Knesset Panel Earmarks $1 Billion to Ease Israeli Housing Shortage
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Knesset Panel Earmarks $1 Billion to Ease Israeli Housing Shortage

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The Israeli government has taken a first step to ease the housing crisis, which the private sector, for reasons not clear, seems reluctant to tackle.

The Knesset Finance Committee on Thursday approved a special $1 billion budget requested by the Housing Ministry, the bulk of which, some $400 million, will be spent this year to import prefabricated houses and mobile homes.

The imports were proposed by Housing Minister Ariel Sharon who had, in fact, requested a $3 billion budget and questioned the ability of private builders to cope with the crisis.

Amikam Oren, director general of the Housing Ministry, told the Knesset panel that private contractors did not seem anxious to plunge into the local housing market.

He said that so far, only 800 apartments are being built out of the 45,000 authorized by the government for this year.

Finance Committee Chairman Avraham Shohat said he was at a loss to understand why the private contractors are holding back.

The Contractors Association, meeting Thursday with Finance Minister Yitzhak Moda’i, was told that mortgages for young couples would be increased shortly and the gap narrowed between their cost and the lower interest charged new immigrants.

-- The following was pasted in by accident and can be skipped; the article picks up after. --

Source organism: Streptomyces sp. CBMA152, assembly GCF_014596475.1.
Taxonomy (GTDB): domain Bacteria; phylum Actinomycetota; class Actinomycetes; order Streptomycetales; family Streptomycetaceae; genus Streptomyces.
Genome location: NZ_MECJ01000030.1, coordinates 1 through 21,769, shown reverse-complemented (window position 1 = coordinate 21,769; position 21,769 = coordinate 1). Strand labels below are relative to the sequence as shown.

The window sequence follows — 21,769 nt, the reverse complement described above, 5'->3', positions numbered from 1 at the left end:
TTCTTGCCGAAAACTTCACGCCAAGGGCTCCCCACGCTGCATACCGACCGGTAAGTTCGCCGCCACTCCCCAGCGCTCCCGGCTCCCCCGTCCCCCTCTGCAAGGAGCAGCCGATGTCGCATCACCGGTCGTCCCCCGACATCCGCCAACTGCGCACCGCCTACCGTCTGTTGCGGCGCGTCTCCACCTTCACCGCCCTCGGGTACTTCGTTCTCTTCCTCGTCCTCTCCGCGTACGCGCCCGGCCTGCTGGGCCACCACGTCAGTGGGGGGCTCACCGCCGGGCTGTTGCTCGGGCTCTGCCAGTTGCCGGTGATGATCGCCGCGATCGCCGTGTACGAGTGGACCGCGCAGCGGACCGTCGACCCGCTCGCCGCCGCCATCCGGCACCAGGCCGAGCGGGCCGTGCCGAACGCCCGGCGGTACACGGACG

The housing shortage has always been a social problem for Israel. It worsened in recent months because of the heavy influx of immigrants, mainly from the Soviet Union.

They receive government rent subsidies. As a consequence, landlords have doubled or tripled rents, driving many low-income young couples out of their homes into “tent cities,” which have cropped up all over the country this summer.

The imported prefabs and mobile homes will be for evicted couples no less than for new immigrants.

Meanwhile, to encourage construction, the Housing Ministry has guaranteed contractors it will purchase up to 85 percent of all the apartments they build.

But a spokesman for the contractors said later that “a few more financing problems need to be resolved before the building commences.”

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